The story works as a coming-of-age story, it works as a post apocalyptic epic and most of all it is a gritty tale of the wild west. More than anything it is a slap in the face that explores many issues. He might not be vegan I would think Barrett is at least a vegetarian. As a Vegan myself the idea of "stock" in cannibal America is not much of stretch. Since this book was written before terms like "free-range," and "Humanely raised" are used and argued with in many of the same ways Howie's dad explains the ethical reasons behind raising Stock.
Just as meat-eaters try to explain away the emotions, and feelings of so called "Livestock animals" the characters of this dark future dismiss the lives of their food. They are just souless stock after all. As you might guess the ethical standards for what makes someone a person or stock gets blurred. In the end Howie discovers truth about stock. They can't talk because they are disfigured, they can't rebel because they have never been taught and their spirits have been broken. And just as we have that truth revealed the book ends setting up perfectly for the sequel.
As speculative fiction author who means to express himself on important political and social issues I have never been so jealous of a novel or an idea. A genius work speculative activism, this novel should be a goddamn classic. Read it. Think about it. Maybe if enough of us write about it, Barrett can get it back into print.
The book that Barrett's two novels most remind me of is in fact "Good News" by Edward Abbey. I think Barrett and Abbey would agree with each other on more political and philosophical ideas than they would with most anybody else.
And these modern ideas couched in a good old western novel format is something I've only seen in Abbey, and this style seems perfect for the delivery of such hard-hitting messages. And the message of the novels appears to be similar to that of some westerns too, but taken to a logical extreme: that even in world ridden with crime and sin, even to the extent that men are dining on other men's flesh, there is a place for humanity and heroism. This will be a good lesson for our grandchildren, perhaps.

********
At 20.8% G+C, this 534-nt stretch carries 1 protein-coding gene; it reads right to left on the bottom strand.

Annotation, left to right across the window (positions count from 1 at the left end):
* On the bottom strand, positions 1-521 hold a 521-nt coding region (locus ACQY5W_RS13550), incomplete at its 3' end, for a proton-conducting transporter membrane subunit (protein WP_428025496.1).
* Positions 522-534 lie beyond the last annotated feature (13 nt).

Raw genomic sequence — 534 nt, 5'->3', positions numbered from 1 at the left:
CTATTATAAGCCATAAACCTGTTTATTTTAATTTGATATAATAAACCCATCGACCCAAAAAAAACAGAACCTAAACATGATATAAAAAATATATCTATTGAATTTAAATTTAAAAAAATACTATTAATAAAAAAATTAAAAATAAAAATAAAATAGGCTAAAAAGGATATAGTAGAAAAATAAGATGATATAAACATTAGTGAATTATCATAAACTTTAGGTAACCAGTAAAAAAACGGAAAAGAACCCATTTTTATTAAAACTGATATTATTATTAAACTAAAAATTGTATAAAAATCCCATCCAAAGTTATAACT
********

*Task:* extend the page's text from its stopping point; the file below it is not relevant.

Skeptics of the novels should consider the latest news stories: March, 2009, the government of the Peoples Republic of China has adopted the use of mobile "death vans" to execute capital offenders. Slightly reminiscent of the Nazis' use of vans for transporting Jews, which had the engine's exhaust routed into the passenger compartment so they would be killed en route to the burial place, except this: in China, the vans are preferred because they allow for a speedy removal and delivery of organs to waiting transplant patients.
As the world becomes overcrowded and our resources dwindle we may not witness outright cannibalism, but Barrett was merely using that as a metaphor for vice, greed and cruelty in our modern world. And of course about the dark machines of modern government and industry, in the hands of greed.
Top reviews from other countries
The story was too much far western like for my liking and too little sci-fi struggled to finish it so most probably won't read the second part.